New Zealand is a country of dramatic landscapes, astounding skies, and not a lot of people to get in the way. Today's stunning timelapse is a four-part series of break-sized awe for the beauty of the natural world, and an excellent excuse to talk about the science behind the breathtaking scenes.
Martin Heck of Timestorm Films filmed these timelapses during a four-month tour around New Zealand. The technical details of his equipment and processing is all listed in the video notes. Each segment is just under five minutes, timed perfectly to be a break in your day to bask in the wonder of our planet. They're also windows into the complex geological history of New Zealand, and an opportunity to look at how science shapes the world around us.
This segment starts with daytime landscapes around the island, before concluding with beautiful stargazing with a few meteorites and a near-vertical Milky Way.
New Zealand is the remnant of a submerged continent, uplifted by a subducting oceanic plate.The sharp relief of young stratovolcanoes is being weathered by rain, cutting dramatic gorges and transporting new sediment into the valleys.
Of particular note are the lenticular clouds over a mountain range [2:00], a set of steady cloudy saucers tracing out standing waves in the air currents. Moisture in the air condenses into clouds on the downward side of the crest, before evaporating back into vapour as the air reaches the wave trough.
This sequence takes a look at smaller, more confined landscapes of valleys, ravines, nooks, and caves.
While the backbone of New Zealand is shaped by volcanoes, it has wide swaths of limestone rock, the fossiliferous remains of stranded sea floor sediments that have been compacted and compressed until they lithified into soft rock. This limestone is easily eroded by water into complex cave systems.
The glowing dots in the cave roof are glowworms [3:09]. The larval stage of the arachnocampa luminosa is a bioluminescent worm that glows to attract other insects into their sticky feeding-lines.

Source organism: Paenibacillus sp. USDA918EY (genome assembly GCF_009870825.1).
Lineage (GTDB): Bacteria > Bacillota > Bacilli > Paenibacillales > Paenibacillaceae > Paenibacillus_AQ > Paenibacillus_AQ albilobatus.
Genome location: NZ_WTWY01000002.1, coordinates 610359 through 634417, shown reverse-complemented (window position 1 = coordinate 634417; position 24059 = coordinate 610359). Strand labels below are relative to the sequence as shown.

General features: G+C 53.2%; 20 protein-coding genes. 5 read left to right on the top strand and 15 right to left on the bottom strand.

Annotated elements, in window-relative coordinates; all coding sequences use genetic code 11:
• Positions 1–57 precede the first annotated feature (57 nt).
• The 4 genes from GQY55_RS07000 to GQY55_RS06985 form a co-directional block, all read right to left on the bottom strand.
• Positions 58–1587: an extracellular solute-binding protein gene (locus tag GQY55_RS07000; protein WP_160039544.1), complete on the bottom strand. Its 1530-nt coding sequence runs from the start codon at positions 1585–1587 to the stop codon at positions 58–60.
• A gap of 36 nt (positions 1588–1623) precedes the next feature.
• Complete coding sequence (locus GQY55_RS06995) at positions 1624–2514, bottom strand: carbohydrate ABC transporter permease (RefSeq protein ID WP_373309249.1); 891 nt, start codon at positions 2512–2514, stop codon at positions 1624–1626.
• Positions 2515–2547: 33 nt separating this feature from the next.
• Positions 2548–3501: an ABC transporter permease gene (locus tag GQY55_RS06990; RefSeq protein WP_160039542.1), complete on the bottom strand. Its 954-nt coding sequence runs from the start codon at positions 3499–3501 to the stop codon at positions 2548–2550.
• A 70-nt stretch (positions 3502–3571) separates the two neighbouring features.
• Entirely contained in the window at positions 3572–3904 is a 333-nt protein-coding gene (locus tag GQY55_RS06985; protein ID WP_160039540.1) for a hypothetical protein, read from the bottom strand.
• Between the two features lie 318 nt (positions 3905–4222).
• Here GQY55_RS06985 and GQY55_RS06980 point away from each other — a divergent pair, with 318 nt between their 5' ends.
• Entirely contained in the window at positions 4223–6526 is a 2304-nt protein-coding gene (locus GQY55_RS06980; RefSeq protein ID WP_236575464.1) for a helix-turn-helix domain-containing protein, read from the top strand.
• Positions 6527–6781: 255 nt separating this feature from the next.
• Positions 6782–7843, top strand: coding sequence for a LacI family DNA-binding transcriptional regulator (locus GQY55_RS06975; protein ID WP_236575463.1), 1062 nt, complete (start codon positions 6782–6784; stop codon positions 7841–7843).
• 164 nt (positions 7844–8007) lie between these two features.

Once their hapless prey is trapped in the lines, they're devoured by the ravenous glowworm. After about nine months, the larva retreats to a cocoon, passes through a 2-week pupa stage, then emerges as a mayfly. The fly has no digestive system, spending its 3-day lifespan mating and laying eggs for the next generation of glowworms. If you want to see them yourself, consider a visit to the Waitomo Caves.
The third segment is all stargazing, cloud-watching, and sediments.
A rise in altitude as air creeps up a mountain side leads to adiabatic cooling, with water vapour condensing into clouds.
When the cloud is saucer shaped, it's a lenticular cloud, but the orographic fog splitting over a ridge peak [1:53] is a different variant of the same process. While the lenticular clouds in the first video segment were higher altitude tracing the mountain farther above the ground, this segment has a peak-swaddling fluffy hat of a lenticular cloud [3:04]. I especially appreciate sunrise dyeing the cloud pink.
The final segment is all about dynamic boundaries — clouds, waves, and sunsets.
Beaches at sunset are a glorious mess of waves, from the optics of the red-tinted light to the water itself. Have you noticed that when you stand on a beach, the waves are always coming straight at you? This is due to refraction, the bending of waves as they travel at different speeds.
The velocity of a water wave changes depending on the depth of the water compared to the wavelength of the wave. The categorization is intuitive: deep water waves, intermediate water waves, or shallow water waves. Near the coast, wind waves are shallow water waves, with their velocity proportional to the water depth. Thus, as they move closer to shore, they slow, allowing the faster-moving waves in deeper water to catch up. The end result of this refraction is that the waves bend until they're near-parallel to the shore, no matter how the coast twists and turns.
All images are screenshots from the videos. Tip via Sarah Klain.